Free agency and the Australian Football League

Davies, Chris, and Cook, Justin (2013) Free agency and the Australian Football League. Bond Law Review, 24 (2). 2. pp. 64-100.

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The Australian Football League (AFL) has operated a twin labour market control system of salary cap and draft since the mid-1980s. While the AFL can point to facts such as an increase in the number of clubs winning premierships since this time to justify their use, the players were still restricted in regard to playing for the club of their choice. This therefore led to a push from the players for free agency, which was introduced at the end of the 2012 season. Its main features are a two tiered system of restricted and unrestricted free agents, an eight year qualification period and compensation in the form of draft selections being granted by the AFL rather than coming from the club receiving the services of the free agent. It is suggested that the AFL had no choice but to introduce some form of free agency, though only time will tell whether the model adopted represents a balanced policy that serves the League, clubs and players fairly.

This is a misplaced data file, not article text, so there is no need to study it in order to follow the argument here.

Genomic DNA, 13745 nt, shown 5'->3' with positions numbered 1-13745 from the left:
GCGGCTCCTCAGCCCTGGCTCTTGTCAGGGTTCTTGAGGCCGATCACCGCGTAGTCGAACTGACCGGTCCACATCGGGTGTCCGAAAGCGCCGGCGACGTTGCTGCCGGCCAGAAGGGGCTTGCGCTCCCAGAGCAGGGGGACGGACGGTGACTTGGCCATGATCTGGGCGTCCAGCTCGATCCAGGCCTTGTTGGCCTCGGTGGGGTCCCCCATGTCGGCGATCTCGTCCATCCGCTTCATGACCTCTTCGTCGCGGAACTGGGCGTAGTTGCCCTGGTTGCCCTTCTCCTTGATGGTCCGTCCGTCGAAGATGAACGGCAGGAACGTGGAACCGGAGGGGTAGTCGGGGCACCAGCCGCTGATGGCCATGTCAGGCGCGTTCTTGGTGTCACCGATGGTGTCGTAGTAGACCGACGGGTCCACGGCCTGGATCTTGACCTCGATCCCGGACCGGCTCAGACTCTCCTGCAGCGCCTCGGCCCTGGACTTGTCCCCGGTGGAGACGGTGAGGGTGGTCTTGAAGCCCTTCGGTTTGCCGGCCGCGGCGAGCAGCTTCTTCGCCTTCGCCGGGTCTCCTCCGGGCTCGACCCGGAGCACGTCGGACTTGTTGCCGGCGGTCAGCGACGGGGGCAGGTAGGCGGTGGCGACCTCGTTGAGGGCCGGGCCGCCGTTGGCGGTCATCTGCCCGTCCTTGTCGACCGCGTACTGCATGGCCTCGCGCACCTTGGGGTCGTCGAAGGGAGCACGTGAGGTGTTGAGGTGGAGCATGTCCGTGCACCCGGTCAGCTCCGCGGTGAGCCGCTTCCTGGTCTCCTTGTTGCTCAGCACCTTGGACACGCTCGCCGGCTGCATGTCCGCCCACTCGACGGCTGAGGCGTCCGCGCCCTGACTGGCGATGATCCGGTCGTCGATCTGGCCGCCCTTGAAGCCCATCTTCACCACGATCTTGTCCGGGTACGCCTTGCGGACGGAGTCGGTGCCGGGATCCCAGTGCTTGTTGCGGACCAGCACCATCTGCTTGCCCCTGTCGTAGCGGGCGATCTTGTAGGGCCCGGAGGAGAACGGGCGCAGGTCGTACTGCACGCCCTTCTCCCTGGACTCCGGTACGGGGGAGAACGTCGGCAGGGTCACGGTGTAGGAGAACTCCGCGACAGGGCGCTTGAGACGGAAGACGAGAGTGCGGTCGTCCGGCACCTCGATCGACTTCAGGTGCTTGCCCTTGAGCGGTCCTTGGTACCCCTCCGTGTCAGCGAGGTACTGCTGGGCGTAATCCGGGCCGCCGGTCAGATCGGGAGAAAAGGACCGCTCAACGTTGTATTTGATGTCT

Item ID: 25601
Item Type: Article (Research - C1)
ISSN: 1033-4505
Keywords: sports law
Date Deposited: 27 Mar 2013 00:57
FoR Codes: 18 LAW AND LEGAL STUDIES > 1899 Other Law and Legal Studies > 189999 Law and Legal Studies not elsewhere classified @ 100%
SEO Codes: 94 LAW, POLITICS AND COMMUNITY SERVICES > 9499 Other Law, Politics and Community Services > 949999 Law, Politics and Community Services not elsewhere classified @ 100%
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